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Concerning the origin of the word "Kleinhäufler," to which others like Stäbler, Gemeinschafter, Schwertler, and Sabbater should be added, the chronicles of the Hutterian Brethren relate: In 1528, because the group in Nikolsburg was growing and a large number adhered to Jakob Wideman and Philip Jäger, Hans Spittelmaier commanded his people to have nothing to do with them. The difference was still that which had existed between Hubmaier and Hut. Wideman and Jäger held their meetings in the homes, received pilgrims, guests, and strangers from other countries, and united into a brotherhood (Gemeinschaft). Spittelmaier, on the other hand, taught that war, the sword and levies should be maintained, hence the name Schwertler. The other group was called "Kleinhäufler" and "Stäbler" by the Spittelmaier group. The Schwertler, the chronicles add, were also called Sabbater.

The names Kleinhäufler, Stäbler, and Gemeinschäfter thereafter referred to those Anabaptists who separated from the Nikolsburg group in 1528, and later also from the Rossitz Anabaptists, and who in 1530 were divided into two groups, the Hutterites and the Austerlitz group. The Stäbler taught "that a Christian should not take part in war, therefore do not carry a sword, but only a staff."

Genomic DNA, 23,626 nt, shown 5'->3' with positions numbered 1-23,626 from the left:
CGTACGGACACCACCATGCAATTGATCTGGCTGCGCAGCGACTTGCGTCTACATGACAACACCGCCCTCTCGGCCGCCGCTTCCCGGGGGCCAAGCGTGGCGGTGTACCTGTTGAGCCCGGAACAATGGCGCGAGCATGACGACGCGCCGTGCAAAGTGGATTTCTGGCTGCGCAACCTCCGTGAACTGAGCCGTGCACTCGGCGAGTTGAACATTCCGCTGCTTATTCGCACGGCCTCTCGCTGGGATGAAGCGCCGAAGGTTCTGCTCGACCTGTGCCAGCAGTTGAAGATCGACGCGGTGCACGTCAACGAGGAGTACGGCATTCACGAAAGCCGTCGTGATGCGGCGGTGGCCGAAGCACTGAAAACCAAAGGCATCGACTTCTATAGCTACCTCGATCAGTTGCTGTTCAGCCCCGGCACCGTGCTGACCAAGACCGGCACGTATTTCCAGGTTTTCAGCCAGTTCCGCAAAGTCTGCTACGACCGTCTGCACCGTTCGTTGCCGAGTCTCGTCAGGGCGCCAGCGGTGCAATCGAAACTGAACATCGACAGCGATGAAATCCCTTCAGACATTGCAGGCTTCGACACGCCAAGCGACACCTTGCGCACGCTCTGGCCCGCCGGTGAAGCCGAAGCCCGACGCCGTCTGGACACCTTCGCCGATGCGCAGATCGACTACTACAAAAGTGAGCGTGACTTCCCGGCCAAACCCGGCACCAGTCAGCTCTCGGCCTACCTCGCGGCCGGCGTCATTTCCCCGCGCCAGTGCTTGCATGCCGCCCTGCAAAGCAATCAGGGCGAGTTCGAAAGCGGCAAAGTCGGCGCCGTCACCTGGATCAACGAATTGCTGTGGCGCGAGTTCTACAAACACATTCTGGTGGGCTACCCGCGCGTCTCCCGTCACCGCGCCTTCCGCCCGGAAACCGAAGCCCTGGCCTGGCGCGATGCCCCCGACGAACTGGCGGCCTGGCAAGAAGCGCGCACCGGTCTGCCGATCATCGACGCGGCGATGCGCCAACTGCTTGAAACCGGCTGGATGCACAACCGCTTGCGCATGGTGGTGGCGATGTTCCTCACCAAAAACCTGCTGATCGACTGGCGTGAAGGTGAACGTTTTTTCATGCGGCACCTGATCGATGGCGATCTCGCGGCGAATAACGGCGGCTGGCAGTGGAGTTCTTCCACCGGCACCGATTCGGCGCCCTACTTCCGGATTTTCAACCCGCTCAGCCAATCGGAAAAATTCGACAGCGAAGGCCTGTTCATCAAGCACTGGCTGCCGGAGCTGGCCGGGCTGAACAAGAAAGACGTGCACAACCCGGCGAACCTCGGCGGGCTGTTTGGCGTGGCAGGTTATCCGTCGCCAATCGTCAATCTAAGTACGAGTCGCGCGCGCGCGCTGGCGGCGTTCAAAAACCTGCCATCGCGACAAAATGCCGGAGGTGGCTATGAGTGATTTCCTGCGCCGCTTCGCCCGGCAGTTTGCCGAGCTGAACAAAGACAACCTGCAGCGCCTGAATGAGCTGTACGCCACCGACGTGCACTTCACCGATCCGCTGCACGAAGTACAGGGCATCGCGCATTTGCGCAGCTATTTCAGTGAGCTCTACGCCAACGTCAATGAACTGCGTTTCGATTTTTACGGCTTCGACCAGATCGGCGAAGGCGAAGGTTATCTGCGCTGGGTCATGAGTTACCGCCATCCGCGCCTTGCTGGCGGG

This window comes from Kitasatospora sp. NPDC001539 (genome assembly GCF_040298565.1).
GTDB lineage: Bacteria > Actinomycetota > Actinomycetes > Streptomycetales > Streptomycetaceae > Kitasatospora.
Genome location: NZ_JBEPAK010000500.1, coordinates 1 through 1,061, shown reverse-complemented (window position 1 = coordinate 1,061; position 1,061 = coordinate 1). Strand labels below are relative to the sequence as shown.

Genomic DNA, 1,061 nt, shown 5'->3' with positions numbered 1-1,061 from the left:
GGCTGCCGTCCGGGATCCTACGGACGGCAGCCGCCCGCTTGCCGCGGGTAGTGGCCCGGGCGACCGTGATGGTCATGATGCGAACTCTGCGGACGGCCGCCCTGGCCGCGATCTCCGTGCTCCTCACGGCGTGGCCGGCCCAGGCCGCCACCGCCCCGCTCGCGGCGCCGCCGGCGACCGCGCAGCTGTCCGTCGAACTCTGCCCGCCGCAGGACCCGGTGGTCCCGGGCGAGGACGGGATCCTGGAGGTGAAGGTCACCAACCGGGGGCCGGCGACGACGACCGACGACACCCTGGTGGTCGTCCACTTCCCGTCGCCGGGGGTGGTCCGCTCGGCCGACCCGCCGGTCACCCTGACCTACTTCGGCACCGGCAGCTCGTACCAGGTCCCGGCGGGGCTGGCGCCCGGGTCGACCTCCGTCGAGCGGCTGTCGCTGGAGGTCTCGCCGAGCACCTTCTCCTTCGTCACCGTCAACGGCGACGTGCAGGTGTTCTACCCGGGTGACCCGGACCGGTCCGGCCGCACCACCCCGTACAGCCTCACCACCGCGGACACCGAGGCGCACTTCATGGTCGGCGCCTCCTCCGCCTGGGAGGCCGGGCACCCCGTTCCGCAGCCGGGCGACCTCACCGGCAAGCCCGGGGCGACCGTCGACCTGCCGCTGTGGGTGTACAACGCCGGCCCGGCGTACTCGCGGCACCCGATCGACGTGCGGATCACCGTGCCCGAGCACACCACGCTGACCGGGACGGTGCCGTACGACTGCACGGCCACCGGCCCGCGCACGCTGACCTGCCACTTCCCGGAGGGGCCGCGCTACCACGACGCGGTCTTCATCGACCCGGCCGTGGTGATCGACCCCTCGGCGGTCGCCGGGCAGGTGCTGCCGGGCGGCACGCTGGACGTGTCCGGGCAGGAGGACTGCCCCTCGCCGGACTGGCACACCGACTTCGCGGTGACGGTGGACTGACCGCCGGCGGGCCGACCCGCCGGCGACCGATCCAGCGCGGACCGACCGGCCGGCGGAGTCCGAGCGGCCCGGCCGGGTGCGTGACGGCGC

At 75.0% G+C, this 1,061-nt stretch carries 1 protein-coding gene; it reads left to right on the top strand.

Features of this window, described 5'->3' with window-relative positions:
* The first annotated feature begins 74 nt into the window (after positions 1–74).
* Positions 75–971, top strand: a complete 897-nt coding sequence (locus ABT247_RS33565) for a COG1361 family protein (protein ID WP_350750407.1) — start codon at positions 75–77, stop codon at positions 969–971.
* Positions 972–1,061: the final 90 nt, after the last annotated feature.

Hege, Christian and Christian Neff. Mennonitisches Lexikon, 4 vols. Frankfurt & Weierhof: Hege; Karlsruhe: Schneider, 1913-1967: v. I, 507 f.

Author(s) Johann Loserth
Date Published 1957

Cite This Article

MLA style

Loserth, Johann. "Kleinhäufler." Global Anabaptist Mennonite Encyclopedia Online. 1957. Web. 27 May 2022. https://gameo.org/index.php?title=Kleinh%C3%A4ufler&oldid=145116.

APA style

Loserth, Johann. (1957). Kleinhäufler. Global Anabaptist Mennonite Encyclopedia Online. Retrieved 27 May 2022, from https://gameo.org/index.php?title=Kleinh%C3%A4ufler&oldid=145116.


Adapted by permission of Herald Press, Harrisonburg, Virginia, from Mennonite Encyclopedia, Vol. 3, pp. 200-201. All rights reserved.

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